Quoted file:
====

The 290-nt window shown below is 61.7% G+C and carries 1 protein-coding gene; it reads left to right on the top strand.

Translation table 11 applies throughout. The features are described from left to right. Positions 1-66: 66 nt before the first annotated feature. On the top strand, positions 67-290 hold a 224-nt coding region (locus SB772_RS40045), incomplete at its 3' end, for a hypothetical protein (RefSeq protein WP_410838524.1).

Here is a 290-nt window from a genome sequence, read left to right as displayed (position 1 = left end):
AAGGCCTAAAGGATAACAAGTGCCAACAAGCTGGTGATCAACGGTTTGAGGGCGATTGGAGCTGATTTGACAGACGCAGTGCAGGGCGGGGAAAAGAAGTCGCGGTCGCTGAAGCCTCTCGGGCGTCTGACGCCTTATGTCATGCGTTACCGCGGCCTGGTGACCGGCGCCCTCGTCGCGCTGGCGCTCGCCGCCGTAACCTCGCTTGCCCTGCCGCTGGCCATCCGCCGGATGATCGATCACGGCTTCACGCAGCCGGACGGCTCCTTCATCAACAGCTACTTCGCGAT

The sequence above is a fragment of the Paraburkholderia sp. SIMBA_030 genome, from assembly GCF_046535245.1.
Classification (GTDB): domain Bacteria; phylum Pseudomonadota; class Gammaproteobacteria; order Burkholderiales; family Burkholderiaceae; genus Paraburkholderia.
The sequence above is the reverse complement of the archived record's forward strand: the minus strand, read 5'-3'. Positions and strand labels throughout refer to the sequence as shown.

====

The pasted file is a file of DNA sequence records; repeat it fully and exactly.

The 290-nt window shown below is 61.7% G+C and carries 1 protein-coding gene; it reads left to right on the top strand.

Translation table 11 applies throughout. The features are described from left to right. Positions 1-66: 66 nt before the first annotated feature. On the top strand, positions 67-290 hold a 224-nt coding region (locus SB772_RS40045), incomplete at its 3' end, for a hypothetical protein (RefSeq protein WP_410838524.1).

Here is a 290-nt window from a genome sequence, read left to right as displayed (position 1 = left end):
AAGGCCTAAAGGATAACAAGTGCCAACAAGCTGGTGATCAACGGTTTGAGGGCGATTGGAGCTGATTTGACAGACGCAGTGCAGGGCGGGGAAAAGAAGTCGCGGTCGCTGAAGCCTCTCGGGCGTCTGACGCCTTATGTCATGCGTTACCGCGGCCTGGTGACCGGCGCCCTCGTCGCGCTGGCGCTCGCCGCCGTAACCTCGCTTGCCCTGCCGCTGGCCATCCGCCGGATGATCGATCACGGCTTCACGCAGCCGGACGGCTCCTTCATCAACAGCTACTTCGCGAT

The sequence above is a fragment of the Paraburkholderia sp. SIMBA_030 genome, from assembly GCF_046535245.1.
Classification (GTDB): domain Bacteria; phylum Pseudomonadota; class Gammaproteobacteria; order Burkholderiales; family Burkholderiaceae; genus Paraburkholderia.
The sequence above is the reverse complement of the archived record's forward strand: the minus strand, read 5'-3'. Positions and strand labels throughout refer to the sequence as shown.